Increased imports would have significant adverse air quality, safety and environmental justice impacts. Air quality would suffer because additional imports would “increase the activity of tanker ships delivering Alaskan and foreign oil to California via ports and marine terminals in Los Angeles, Long Beach, and the San Francisco Bay Area, and it would increase the activity of rail trains hauling crude oil primarily from North Dakota and Canada … The resulting levels of NOx and other emissions from tanker ships, locomotives, and terminal facilities would remain at levels potentially inconsistent with the forecasts of air quality plans, resulting in a potential conflict with local air quality plans.”

“Increased transport of imported oil to refineries to offset supplies that would not materialize” from in-state production “would increase the opportunities for spills or accidents….”

Imports resulting from “[i]ncreased ship, rail, and truck traffic hauling imported oil and gas to refineries” would “increase traffic through communities located on existing transportation corridors, many of which may be ‘disproportionately comprised of minority and low-income populations’” and subject to higher impacts from “diesel emissions … and from risk of upset.”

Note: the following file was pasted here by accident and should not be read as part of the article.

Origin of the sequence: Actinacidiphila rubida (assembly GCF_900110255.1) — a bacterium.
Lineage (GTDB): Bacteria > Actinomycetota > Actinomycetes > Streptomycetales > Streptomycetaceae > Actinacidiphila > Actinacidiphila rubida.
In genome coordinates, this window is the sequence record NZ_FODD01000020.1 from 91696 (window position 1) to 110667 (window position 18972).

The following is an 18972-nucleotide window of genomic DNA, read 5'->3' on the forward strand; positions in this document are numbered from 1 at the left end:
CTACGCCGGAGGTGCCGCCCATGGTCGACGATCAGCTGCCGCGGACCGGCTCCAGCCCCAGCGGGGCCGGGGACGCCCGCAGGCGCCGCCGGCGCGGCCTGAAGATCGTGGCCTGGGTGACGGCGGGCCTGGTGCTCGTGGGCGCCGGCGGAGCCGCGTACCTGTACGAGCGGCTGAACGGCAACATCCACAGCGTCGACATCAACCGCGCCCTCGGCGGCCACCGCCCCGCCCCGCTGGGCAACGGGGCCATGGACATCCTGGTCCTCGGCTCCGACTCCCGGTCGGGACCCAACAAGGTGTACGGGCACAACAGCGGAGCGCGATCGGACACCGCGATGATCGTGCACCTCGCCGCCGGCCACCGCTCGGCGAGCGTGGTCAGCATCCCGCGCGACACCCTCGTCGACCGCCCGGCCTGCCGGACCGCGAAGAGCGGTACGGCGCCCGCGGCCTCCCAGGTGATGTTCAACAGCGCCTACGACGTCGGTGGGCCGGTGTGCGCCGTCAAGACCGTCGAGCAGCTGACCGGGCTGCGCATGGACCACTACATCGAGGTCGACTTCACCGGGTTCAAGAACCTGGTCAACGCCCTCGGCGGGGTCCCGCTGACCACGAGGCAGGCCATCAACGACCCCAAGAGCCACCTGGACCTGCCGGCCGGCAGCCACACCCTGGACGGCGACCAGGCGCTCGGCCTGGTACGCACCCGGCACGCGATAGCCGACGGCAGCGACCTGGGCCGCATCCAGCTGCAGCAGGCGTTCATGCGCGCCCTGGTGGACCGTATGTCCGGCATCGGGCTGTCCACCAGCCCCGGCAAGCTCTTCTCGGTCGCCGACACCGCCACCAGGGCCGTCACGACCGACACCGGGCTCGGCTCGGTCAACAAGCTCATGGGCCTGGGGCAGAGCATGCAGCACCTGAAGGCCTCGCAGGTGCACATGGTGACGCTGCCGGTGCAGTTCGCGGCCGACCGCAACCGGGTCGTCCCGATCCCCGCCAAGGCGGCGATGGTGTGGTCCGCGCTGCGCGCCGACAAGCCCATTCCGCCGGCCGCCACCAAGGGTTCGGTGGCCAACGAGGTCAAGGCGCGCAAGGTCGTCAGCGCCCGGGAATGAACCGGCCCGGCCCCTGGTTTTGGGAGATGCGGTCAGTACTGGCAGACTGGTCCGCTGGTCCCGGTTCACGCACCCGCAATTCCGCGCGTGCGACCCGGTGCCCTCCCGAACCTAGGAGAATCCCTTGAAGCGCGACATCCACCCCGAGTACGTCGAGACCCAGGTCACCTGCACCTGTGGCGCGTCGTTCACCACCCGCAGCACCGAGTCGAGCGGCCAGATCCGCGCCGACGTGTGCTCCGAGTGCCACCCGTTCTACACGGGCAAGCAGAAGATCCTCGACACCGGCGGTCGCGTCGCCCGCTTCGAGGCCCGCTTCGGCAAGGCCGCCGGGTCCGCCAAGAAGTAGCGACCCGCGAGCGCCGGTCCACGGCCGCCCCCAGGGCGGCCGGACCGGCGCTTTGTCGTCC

“Following the science,” California law thus expressly allows in-state oil production using “known” and “prudent” extraction technologies such as well stimulation treatments (“WST”) and enhanced oil recovery (“EOR”) — the very technologies required to keep Kern County’s, and much of our Nation’s, oil and gas fields viable.